Rampant extraction of white clay in Dhobaura upazila in Mymensingh district has put the ethnic community at risk by devouring their property and way of life, civil society platform Nagorik Uddog said.
A team of ten members from the platform had visited the upazilas of Dhobaura and Durgapur from April 8 to 10. The findings were presented yesterday at a briefing held at the Dhaka Reporters Unit.
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While clay mining has been suspended for two years in Netrokona district’s Durgapur upazila thanks to a court ruling, it is in full swing in Dhobaura upazila, said Robaet Ferdous, a professor at the University of Dhaka, during the presentation of the results.
The extraction of white clay at Vedikuri mouja in Dhobaura has caused an ecological disaster; jeopardized the livelihoods of Hajong, Mandi and other ethnic groups; damaged hills, forests and wildlife; polluted water and food security at risk, he said citing indigenous communities.
An entire community known as the Hodi community was wiped out from Durgapur, while there is no trace of 11 families belonging to the Hajong community.
Barely 11 months ago, the wild rabbit was available there. But it is no longer seen in the locality due to clay mining.
Extraction of the white clay has disrupted agricultural activities as the extraction has caused waterlogging.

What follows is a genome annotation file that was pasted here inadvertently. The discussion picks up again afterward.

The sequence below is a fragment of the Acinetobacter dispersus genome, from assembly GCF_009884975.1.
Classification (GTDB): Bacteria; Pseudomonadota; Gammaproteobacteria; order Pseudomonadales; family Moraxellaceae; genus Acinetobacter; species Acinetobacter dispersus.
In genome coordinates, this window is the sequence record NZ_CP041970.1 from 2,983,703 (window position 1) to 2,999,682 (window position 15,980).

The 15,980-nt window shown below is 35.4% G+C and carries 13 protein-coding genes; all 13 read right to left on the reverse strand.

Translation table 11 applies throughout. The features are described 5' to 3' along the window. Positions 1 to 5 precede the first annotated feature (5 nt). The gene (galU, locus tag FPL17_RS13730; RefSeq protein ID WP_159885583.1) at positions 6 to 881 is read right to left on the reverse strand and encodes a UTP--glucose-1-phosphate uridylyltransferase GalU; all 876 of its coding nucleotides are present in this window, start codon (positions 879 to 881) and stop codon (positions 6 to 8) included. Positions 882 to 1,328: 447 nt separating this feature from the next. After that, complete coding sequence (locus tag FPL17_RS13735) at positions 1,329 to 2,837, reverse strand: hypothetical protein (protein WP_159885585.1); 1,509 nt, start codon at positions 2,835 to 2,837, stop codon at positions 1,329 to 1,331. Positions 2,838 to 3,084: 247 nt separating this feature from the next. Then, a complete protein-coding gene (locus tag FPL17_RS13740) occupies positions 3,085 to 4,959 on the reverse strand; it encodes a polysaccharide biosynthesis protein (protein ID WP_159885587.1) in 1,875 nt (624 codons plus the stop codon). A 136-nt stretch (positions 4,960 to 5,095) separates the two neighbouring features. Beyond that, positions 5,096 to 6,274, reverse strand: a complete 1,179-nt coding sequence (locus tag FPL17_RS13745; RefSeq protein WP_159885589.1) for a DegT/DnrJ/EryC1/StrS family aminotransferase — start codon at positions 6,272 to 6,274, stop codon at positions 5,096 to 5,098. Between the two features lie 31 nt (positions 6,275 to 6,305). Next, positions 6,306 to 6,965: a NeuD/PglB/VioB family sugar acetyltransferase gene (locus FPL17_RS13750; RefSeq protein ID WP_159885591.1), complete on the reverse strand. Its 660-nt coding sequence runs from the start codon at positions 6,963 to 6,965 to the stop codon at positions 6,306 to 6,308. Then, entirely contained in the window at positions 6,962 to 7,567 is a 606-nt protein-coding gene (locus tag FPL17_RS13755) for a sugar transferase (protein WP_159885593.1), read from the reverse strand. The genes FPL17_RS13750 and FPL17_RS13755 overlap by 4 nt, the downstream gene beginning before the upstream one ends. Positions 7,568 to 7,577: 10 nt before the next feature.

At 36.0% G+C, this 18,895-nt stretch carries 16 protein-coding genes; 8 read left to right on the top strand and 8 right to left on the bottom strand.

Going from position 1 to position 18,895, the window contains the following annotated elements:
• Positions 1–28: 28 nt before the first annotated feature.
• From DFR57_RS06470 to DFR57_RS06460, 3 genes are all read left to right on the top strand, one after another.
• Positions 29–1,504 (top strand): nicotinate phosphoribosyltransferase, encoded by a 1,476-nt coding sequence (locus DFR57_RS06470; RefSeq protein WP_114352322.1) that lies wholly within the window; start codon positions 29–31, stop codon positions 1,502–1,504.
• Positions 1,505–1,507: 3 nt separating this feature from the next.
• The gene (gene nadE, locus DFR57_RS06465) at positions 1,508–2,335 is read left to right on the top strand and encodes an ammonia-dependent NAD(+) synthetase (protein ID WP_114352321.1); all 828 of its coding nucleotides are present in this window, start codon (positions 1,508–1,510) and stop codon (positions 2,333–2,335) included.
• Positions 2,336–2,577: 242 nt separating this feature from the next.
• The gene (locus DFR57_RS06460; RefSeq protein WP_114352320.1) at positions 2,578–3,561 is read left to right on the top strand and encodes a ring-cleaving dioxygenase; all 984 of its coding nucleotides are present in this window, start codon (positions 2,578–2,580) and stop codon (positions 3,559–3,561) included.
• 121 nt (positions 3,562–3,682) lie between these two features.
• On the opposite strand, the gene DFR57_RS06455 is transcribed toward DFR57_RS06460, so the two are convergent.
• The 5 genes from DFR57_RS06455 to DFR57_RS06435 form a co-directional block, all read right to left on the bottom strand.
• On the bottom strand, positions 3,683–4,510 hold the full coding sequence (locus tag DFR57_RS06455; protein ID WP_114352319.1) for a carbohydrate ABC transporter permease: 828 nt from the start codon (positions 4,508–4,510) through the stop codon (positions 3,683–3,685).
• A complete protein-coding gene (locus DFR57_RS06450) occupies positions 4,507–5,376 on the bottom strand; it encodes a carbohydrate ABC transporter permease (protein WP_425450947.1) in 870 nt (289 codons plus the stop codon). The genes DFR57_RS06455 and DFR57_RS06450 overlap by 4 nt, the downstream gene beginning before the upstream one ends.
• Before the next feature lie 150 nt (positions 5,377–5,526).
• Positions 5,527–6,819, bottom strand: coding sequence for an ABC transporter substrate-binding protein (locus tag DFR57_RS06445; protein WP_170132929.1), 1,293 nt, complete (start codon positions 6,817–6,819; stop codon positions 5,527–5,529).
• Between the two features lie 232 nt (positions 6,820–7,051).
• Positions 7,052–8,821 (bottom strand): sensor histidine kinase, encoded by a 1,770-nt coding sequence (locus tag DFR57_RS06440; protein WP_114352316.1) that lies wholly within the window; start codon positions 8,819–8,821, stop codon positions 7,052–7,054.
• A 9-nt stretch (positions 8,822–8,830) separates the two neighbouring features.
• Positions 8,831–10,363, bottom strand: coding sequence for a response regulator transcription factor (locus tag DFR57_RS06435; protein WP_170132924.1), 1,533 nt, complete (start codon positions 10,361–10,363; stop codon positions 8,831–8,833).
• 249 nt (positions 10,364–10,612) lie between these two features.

“Roads are damaged and noise pollution has increased in the mining area. This area has become completely unlivable,” Ferdous said.
The indiscriminate mining has created a deep gorge, which is causing landslides in the area, sometimes even killing community members.
Since 1974, 37 people have died in two upazila slipping down their throats.
The platform presented ten demands to the government to immediately stop the devastation and protect the indigenous community.
Demands include the immediate cessation of extraction, compensation and rehabilitation of those affected, restoration of the ecological balance in the area, guarantee of the absence of adverse effects on the locality during the white clay extraction, constant monitoring and inventory of affected people and damage assessment. is inflicted on them.
Companies digging the area for clay have not obtained any clearance certificate from Mymensingh Ministry of Environment, Forid Ahmed, Division Manager of DAE in Mymensingh, told the Daily Star.
“Not only did we raise objections at the meeting,” he said, adding that due to a court order, they could take any action against them.
Mamunur Rashid, deputy director of the Bureau of Mineral Development which oversees the region, told the Daily Star that the companies had obtained a court order to extract the clay.